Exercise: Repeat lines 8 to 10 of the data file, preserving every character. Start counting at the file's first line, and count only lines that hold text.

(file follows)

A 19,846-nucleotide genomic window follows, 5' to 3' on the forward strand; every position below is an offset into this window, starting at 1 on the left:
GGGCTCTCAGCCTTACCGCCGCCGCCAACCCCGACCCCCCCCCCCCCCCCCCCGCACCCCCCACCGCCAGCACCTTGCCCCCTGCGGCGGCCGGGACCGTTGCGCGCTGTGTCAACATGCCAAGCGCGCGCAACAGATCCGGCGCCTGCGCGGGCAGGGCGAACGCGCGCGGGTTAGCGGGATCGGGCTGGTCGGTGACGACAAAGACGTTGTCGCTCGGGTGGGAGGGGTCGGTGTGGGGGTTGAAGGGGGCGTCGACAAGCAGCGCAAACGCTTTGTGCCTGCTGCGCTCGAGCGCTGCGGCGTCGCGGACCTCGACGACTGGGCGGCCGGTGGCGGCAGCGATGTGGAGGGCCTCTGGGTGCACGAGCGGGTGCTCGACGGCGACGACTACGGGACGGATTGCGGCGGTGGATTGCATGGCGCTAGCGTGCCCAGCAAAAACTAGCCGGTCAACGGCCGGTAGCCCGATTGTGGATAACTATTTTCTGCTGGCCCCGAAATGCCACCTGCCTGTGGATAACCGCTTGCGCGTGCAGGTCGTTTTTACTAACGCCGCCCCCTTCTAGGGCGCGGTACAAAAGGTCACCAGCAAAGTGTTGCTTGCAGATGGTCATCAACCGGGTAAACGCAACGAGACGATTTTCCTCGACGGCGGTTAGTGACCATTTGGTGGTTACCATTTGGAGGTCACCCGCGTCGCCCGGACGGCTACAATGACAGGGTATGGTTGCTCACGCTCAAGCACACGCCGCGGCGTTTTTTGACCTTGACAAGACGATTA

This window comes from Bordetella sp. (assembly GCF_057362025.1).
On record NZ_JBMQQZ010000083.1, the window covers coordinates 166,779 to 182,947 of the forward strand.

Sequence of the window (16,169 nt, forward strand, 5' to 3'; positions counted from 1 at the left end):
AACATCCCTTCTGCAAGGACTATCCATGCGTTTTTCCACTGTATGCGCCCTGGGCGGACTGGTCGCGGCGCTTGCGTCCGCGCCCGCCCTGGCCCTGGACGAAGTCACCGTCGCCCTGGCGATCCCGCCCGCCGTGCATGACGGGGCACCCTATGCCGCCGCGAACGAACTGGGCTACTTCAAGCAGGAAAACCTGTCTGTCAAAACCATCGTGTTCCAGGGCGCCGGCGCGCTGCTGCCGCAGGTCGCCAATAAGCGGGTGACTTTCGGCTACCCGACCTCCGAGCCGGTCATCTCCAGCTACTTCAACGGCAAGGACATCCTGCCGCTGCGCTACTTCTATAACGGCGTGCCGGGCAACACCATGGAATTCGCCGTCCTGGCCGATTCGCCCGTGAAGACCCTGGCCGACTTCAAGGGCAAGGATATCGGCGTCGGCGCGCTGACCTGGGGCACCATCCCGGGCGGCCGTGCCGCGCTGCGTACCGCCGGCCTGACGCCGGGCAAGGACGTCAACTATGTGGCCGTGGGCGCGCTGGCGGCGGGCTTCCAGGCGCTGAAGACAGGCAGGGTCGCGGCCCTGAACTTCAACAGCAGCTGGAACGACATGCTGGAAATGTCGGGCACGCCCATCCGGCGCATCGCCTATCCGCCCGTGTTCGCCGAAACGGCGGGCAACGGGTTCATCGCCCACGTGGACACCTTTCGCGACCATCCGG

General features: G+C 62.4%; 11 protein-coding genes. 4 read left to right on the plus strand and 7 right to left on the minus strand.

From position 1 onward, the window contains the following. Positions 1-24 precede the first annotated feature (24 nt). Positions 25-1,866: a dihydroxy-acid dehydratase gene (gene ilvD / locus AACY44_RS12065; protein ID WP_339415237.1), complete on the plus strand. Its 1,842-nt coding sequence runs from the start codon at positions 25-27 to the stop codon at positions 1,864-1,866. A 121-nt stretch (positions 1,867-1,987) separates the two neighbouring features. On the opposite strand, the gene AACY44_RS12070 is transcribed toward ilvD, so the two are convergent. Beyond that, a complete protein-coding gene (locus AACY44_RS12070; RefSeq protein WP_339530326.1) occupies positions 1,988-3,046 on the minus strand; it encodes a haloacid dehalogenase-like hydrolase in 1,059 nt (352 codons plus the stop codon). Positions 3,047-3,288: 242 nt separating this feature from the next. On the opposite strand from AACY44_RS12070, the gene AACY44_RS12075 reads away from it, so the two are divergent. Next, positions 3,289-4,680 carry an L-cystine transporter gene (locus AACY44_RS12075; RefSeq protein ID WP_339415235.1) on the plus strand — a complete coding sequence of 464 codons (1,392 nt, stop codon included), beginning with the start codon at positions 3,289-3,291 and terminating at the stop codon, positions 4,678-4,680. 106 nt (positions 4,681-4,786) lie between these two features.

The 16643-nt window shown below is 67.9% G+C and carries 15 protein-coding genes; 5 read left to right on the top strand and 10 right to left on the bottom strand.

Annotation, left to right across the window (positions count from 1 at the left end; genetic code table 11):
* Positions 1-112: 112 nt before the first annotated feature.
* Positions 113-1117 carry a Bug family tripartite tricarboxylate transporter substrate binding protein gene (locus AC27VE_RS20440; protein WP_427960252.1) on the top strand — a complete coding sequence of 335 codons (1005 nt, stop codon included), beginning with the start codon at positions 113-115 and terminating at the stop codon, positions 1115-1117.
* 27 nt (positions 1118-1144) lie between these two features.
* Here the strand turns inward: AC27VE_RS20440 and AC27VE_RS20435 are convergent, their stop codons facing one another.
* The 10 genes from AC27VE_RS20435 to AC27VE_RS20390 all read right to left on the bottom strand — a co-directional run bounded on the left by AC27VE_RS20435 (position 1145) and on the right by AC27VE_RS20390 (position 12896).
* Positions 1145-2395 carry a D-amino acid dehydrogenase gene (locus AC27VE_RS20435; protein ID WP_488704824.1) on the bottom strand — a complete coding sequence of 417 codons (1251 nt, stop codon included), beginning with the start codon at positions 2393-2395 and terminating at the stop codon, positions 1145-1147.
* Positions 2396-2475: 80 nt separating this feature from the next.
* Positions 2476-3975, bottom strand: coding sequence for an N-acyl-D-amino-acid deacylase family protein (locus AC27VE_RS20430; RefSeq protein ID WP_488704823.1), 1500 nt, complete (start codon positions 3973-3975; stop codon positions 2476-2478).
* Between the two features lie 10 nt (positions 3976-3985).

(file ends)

From position 1 onward, the window contains the following. Positions 1-24 precede the first annotated feature (24 nt). Positions 25-1,866: a dihydroxy-acid dehydratase gene (gene ilvD / locus AACY44_RS12065; protein ID WP_339415237.1), complete on the plus strand. Its 1,842-nt coding sequence runs from the start codon at positions 25-27 to the stop codon at positions 1,864-1,866. A 121-nt stretch (positions 1,867-1,987) separates the two neighbouring features. On the opposite strand, the gene AACY44_RS12070 is transcribed toward ilvD, so the two are convergent. Beyond that, a complete protein-coding gene (locus AACY44_RS12070; RefSeq protein WP_339530326.1) occupies positions 1,988-3,046 on the minus strand; it encodes a haloacid dehalogenase-like hydrolase in 1,059 nt (352 codons plus the stop codon). Positions 3,047-3,288: 242 nt separating this feature from the next. On the opposite strand from AACY44_RS12070, the gene AACY44_RS12075 reads away from it, so the two are divergent. Next, positions 3,289-4,680 carry an L-cystine transporter gene (locus AACY44_RS12075; RefSeq protein ID WP_339415235.1) on the plus strand — a complete coding sequence of 464 codons (1,392 nt, stop codon included), beginning with the start codon at positions 3,289-3,291 and terminating at the stop codon, positions 4,678-4,680. 106 nt (positions 4,681-4,786) lie between these two features.

The 16643-nt window shown below is 67.9% G+C and carries 15 protein-coding genes; 5 read left to right on the top strand and 10 right to left on the bottom strand.

Annotation, left to right across the window (positions count from 1 at the left end; genetic code table 11):